- "The possibilities are endless,"
says Dan Whitehead. "Whatever the
Internet evolves into, comics will be
there. More powerful PDAs will make
online comics on the move a reality,
whereas the probable merging of DVD
players, games consoles and digi-boxes
could see you reading your favourite
comics on your television. You'll be
able to join in the action scenes with
yourjoypad and listen to the writer
explain the creative process behind
it all, Comics are one of the most adaptable
forms of storytelling around. It's going
to be exciting."
- Pat Mills is also excited about the
future for comics on the Web: "The
Internet is finally taking comics out
of the doldrums, making it a cutting-edge
popular culture art form again."
As Bart Croonenborghs says, maybe it's
time to start recognising this work:
"Comics are a digital art form
- spread the word."
interviewed in Create Online magazine
issue, June 2002
- Founded in 1996 by Nick Percival
(an ex-2000AD artist) and Matt
Percival, Cool Beans Productions
enables traditional comics producers
to build on their expertise and
embrace the added opportunities
that multimedia can offer.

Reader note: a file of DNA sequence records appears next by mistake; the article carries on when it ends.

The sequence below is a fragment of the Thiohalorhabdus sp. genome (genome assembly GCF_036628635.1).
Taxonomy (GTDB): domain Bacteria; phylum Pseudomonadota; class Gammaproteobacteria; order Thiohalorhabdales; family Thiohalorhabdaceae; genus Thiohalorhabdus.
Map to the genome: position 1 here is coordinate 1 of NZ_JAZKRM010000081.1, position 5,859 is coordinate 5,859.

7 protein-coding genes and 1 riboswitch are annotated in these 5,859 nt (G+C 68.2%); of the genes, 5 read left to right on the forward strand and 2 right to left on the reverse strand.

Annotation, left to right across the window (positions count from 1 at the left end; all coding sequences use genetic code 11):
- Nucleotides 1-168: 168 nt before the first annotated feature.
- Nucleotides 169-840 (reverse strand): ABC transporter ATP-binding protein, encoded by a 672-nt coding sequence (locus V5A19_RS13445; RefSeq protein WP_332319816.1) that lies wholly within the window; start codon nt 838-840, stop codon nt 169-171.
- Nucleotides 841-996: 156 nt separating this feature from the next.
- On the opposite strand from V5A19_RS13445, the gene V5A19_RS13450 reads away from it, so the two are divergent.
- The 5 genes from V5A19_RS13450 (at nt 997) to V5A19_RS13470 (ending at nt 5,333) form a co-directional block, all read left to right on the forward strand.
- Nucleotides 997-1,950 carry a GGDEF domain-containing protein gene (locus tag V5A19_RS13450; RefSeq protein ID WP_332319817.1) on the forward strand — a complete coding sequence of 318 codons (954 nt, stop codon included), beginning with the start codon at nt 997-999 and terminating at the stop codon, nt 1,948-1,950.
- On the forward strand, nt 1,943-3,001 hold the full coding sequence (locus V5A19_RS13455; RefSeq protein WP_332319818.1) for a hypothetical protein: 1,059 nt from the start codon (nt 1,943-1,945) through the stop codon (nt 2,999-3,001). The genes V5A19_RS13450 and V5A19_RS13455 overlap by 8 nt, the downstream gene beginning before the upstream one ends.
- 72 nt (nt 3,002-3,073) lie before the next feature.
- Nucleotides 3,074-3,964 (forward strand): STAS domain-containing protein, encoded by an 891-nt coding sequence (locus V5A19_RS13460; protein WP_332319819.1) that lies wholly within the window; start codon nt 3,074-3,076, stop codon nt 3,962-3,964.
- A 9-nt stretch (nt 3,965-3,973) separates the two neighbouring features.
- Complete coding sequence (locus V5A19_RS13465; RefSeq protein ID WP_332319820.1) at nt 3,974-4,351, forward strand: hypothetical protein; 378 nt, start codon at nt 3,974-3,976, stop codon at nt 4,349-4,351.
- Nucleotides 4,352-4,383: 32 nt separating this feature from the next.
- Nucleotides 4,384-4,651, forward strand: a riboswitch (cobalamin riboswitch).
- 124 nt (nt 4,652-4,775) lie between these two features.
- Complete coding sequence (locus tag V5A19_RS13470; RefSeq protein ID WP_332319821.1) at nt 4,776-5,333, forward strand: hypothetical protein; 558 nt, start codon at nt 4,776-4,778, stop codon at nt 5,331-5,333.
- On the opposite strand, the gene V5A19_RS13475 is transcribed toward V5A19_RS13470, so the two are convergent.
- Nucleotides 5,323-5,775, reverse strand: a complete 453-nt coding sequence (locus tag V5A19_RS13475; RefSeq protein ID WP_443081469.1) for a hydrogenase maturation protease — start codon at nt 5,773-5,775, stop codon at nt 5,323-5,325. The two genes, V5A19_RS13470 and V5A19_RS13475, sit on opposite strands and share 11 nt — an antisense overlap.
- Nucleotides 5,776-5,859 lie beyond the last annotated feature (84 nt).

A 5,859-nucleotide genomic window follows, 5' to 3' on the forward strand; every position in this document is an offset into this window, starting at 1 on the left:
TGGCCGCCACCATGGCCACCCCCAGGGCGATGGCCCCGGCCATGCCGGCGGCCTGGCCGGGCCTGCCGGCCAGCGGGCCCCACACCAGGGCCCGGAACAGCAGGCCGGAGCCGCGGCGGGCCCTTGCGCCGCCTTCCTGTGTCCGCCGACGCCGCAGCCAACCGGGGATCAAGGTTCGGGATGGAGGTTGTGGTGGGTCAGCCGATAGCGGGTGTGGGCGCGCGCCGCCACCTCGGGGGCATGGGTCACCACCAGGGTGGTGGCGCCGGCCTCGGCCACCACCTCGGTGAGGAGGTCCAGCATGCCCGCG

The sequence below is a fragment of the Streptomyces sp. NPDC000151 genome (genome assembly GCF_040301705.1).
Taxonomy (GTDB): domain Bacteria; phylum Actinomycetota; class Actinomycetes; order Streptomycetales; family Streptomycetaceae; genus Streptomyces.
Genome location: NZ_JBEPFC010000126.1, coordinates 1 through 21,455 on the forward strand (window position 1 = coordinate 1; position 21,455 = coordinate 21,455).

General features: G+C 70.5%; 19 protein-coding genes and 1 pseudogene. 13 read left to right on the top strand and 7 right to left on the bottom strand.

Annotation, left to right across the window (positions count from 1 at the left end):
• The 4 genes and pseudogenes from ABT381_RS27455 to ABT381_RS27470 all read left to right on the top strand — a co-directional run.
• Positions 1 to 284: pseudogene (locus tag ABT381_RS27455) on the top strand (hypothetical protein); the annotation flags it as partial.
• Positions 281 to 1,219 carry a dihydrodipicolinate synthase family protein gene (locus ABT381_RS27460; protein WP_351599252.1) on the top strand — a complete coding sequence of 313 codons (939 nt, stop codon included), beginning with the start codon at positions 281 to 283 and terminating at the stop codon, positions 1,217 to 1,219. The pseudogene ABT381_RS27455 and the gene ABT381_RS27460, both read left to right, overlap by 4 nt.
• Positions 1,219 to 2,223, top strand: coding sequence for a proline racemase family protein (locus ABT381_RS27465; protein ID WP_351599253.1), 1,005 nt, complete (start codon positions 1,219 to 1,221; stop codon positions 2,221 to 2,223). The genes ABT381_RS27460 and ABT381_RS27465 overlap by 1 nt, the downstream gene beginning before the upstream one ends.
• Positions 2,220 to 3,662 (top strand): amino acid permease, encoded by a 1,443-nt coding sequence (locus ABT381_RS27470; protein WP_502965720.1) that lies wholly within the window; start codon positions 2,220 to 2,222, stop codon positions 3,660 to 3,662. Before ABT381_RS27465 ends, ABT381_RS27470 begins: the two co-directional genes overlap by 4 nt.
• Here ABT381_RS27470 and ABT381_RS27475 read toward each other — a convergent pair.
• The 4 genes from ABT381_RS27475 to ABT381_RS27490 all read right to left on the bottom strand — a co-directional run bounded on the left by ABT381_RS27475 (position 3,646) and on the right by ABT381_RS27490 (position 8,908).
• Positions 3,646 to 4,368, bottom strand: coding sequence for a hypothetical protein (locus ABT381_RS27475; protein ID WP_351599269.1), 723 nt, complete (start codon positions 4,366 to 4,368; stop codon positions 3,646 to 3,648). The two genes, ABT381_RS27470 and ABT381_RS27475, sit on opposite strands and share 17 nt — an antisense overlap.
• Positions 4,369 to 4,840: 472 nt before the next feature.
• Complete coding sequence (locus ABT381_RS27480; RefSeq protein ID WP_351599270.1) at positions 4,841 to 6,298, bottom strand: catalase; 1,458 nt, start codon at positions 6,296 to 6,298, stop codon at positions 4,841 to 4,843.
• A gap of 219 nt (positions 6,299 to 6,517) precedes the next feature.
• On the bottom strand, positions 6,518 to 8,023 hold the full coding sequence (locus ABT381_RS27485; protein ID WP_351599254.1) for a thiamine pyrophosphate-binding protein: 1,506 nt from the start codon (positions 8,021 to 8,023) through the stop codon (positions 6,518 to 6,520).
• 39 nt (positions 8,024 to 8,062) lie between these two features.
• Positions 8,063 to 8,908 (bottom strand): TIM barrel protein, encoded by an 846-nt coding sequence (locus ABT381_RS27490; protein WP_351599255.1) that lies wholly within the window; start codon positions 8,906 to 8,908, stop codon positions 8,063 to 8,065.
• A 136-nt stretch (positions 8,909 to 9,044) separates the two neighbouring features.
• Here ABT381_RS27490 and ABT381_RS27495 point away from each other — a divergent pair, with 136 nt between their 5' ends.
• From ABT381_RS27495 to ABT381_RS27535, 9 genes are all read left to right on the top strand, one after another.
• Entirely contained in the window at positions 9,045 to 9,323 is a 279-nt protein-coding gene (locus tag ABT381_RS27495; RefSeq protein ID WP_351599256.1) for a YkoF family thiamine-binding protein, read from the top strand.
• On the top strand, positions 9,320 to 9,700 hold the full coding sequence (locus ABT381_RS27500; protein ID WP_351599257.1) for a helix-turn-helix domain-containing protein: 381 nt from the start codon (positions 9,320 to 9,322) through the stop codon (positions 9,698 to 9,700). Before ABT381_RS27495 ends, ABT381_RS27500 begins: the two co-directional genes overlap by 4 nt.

One of the company's main projects
is CoolBeansWorld, a dark and
gritty online comics site containing
exclusive material for subscribers.
Top writers and artists are involved,
including Simon Bisley, Mike McMahon
and 2000 AD'S creator Pat Mills.
- "We produce everything
from comedy animations and strips
to hard-edged adult horror and
sci-fi stories," says marketing
manager Dan Whitehead. "Along
with exclusive material, we also
have some that was originally
available elsewhere in printed
form, but was for some reason
overlooked at the time."
- Current projects include Scarlet
Traces, a sequel of sorts to HG
Wells' War of the Worlds, where
the Victorians have assimilated
the Martian technology into their
everyday lives, assuring the continued
dominance of the British Empire.
- Like much of the work on the
site it often moves away from
its traditional roots. "Just
scanning pages of comics and uploadingthem
doesn't make full use of the medium,"
says Whitehead. "We use animation
and sound effects to give the
reader a richer and more rewarding
experience than if they were sat
on the loo with a paper comic!"
"All of our artists come
from a traditional illustrative
background," says Kerb's
creative director Jim McNiven.
"Plus, they also tend to
share a love of comics and graphic
novels, along with having a strong
feel for character generation."